The HSBC manufacturing purchasing managers’ index (PMI) for Taiwan stayed below 50 for the seventh consecutive month last month, but still rose to its highest level since June, suggesting signs of stabilization in the manufacturing sector, a report by the British banking group showed yesterday.
The PMI, a leading gauge of the manufacturing industry’s health, improved to 47.1 in December, up from 43.9 in November, on better than expected US demand, HSBC Asia analyst Donna Kwok (郭浩庄) said in the monthly report.
“The latest PMI supports continued optimism for a gradual, if tepid, recovery of US demand as we enter 2012,” Kwok said. “Half a year of inventory destocking means that a small boost for production could be just around the corner.”
A PMI value above 50 indicates expansion, while a smaller reading suggests a contraction.
New incoming business from local and foreign buyers remained weak, but the pace of contraction eased, with the new orders sub-index rising to 44.3 last month from 40 the previous month, while the new export orders sub-index climbed from 40 to 42.8, the report showed.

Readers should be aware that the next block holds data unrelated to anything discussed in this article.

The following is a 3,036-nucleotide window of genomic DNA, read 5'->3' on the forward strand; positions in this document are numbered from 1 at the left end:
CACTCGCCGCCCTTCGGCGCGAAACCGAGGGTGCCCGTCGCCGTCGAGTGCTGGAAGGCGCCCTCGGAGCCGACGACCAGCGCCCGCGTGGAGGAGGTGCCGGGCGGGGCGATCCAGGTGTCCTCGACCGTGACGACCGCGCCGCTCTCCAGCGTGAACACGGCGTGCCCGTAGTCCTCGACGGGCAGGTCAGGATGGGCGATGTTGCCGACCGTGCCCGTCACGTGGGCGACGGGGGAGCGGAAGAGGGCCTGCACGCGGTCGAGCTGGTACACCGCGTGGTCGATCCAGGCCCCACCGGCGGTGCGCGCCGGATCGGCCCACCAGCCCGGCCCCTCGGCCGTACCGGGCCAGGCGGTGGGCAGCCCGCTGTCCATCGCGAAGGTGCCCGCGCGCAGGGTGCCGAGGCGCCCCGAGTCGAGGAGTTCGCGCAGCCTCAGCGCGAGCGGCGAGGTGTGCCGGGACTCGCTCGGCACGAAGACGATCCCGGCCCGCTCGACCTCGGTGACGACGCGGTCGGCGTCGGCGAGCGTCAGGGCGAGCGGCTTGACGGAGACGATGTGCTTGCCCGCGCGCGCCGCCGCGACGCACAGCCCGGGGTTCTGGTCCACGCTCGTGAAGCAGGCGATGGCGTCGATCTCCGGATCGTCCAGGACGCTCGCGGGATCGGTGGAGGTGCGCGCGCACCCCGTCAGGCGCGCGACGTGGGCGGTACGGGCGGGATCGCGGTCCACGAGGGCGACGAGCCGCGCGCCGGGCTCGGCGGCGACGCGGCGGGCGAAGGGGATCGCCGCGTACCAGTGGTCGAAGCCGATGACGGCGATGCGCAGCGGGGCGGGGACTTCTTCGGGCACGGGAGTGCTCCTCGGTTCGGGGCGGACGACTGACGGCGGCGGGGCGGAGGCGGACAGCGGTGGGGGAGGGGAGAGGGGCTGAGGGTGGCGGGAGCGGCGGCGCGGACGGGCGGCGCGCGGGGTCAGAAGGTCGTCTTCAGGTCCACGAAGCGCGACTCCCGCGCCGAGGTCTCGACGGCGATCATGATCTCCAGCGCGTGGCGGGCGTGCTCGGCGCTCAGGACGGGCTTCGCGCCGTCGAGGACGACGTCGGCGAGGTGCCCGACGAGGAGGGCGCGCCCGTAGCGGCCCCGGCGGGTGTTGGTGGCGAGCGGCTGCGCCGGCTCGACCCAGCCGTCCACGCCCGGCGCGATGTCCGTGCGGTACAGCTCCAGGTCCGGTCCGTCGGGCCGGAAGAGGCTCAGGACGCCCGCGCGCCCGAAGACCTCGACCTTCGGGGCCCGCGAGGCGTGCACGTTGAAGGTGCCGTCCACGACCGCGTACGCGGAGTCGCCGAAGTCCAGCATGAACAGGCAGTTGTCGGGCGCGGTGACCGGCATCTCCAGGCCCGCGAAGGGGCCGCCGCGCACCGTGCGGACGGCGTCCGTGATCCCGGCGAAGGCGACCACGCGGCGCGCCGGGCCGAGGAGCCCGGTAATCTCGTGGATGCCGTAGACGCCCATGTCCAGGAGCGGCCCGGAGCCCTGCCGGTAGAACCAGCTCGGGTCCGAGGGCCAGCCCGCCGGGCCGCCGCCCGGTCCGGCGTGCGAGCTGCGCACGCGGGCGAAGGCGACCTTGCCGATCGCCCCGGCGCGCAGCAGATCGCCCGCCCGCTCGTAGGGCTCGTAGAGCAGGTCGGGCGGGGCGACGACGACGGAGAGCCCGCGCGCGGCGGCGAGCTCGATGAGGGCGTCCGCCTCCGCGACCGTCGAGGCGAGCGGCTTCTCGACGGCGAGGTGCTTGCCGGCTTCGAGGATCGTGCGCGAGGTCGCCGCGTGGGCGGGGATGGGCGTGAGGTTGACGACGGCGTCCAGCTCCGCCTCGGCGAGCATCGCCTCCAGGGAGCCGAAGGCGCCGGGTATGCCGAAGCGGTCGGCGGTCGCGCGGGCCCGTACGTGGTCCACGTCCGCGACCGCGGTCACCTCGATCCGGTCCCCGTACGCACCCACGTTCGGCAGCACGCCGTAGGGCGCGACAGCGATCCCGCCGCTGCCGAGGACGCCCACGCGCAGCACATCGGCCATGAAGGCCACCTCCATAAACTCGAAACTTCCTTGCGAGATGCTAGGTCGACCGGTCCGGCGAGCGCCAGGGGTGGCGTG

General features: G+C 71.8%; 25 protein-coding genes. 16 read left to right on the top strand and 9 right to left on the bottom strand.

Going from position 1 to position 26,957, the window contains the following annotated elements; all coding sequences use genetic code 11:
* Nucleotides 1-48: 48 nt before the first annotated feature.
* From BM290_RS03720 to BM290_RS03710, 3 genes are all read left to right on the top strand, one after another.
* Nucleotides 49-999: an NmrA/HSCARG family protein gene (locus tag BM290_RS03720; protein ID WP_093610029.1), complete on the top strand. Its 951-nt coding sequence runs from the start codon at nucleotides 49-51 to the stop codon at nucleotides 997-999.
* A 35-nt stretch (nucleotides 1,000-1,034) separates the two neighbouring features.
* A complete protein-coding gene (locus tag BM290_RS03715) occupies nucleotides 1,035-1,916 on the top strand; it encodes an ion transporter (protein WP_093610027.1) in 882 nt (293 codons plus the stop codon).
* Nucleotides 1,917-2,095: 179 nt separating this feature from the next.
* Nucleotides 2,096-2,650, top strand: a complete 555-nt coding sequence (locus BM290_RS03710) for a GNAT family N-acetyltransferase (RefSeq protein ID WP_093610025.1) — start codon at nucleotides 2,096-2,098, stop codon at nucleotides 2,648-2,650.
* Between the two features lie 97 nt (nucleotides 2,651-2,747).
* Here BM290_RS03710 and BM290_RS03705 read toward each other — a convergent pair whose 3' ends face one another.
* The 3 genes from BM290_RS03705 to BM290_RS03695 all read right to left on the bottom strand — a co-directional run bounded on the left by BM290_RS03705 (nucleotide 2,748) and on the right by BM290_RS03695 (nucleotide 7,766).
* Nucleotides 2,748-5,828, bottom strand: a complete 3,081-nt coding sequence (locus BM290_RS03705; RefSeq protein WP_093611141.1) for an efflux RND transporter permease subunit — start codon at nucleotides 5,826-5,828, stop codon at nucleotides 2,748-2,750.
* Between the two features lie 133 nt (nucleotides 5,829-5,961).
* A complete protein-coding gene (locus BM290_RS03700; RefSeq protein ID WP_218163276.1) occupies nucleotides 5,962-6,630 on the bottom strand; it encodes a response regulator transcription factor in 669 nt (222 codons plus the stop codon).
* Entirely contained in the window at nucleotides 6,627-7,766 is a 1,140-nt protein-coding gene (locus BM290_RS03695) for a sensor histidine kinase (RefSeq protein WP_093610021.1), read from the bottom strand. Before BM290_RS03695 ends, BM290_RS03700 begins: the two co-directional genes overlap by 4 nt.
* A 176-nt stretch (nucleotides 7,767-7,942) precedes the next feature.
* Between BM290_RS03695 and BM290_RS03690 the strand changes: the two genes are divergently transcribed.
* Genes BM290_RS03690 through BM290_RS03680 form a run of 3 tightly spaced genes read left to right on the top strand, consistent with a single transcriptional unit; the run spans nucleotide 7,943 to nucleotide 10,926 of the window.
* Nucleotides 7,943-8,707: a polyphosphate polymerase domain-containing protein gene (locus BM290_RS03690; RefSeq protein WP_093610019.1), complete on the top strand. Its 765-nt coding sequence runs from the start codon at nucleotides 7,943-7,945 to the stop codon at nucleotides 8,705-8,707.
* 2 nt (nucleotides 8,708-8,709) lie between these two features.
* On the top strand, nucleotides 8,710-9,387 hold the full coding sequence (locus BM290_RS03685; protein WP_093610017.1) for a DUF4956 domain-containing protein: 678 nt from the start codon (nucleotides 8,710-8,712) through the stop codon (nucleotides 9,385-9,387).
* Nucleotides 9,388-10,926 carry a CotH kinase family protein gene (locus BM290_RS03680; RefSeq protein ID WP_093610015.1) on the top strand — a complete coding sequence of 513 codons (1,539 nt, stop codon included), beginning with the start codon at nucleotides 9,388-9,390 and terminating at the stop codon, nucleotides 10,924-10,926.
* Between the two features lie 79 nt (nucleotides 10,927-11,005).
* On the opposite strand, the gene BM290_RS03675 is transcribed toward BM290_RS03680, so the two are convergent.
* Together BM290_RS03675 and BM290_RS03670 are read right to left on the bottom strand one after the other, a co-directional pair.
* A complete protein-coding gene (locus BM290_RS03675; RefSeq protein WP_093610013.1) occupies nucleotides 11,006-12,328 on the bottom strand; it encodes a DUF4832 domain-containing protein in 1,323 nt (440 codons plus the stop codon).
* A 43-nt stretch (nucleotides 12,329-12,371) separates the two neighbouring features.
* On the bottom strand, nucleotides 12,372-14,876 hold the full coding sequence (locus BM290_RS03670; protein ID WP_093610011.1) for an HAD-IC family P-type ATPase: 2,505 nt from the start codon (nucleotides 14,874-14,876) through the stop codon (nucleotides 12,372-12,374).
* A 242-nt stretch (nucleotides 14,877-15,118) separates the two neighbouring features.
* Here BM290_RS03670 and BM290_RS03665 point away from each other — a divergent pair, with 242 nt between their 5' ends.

Demand from the US, rather than China, likely underpinned most of the improvement as evidenced by better economic data in the US as Chinese counterparts weakened, Kwok said.
The report also showed that the nation’s output sub-index remained in contraction territory last month, despite improving from a month earlier. It also showed manufacturing payroll figures rebounded into positive territory, although the size of the expansion was minimal.
The report said slowing demand continued to check input and output prices last month — a proxy frequently used to measure manufacturers’ profitability and ability to pass on input costs — as the related sub-indices stood at 47.5 and 48.4 last month respectively, suggesting benign inflationary pressure.
However, Kwok said strong demand for oil from emerging markets and potential supply disruptions in the Middle East were factors that would ensure the central bank remained wary of a rebound in imported inflationary pressure.
As a result, in the absence of any further deterioration in Europe’s sovereign debt crisis, the central bank was likely to keep the rediscount rate unchanged at 1.875 percent this year, she said.
“A rate cut of 12.5 basis points remains on the cards for Taiwan” this quarter, if the European debts crisis deteriorates, she said.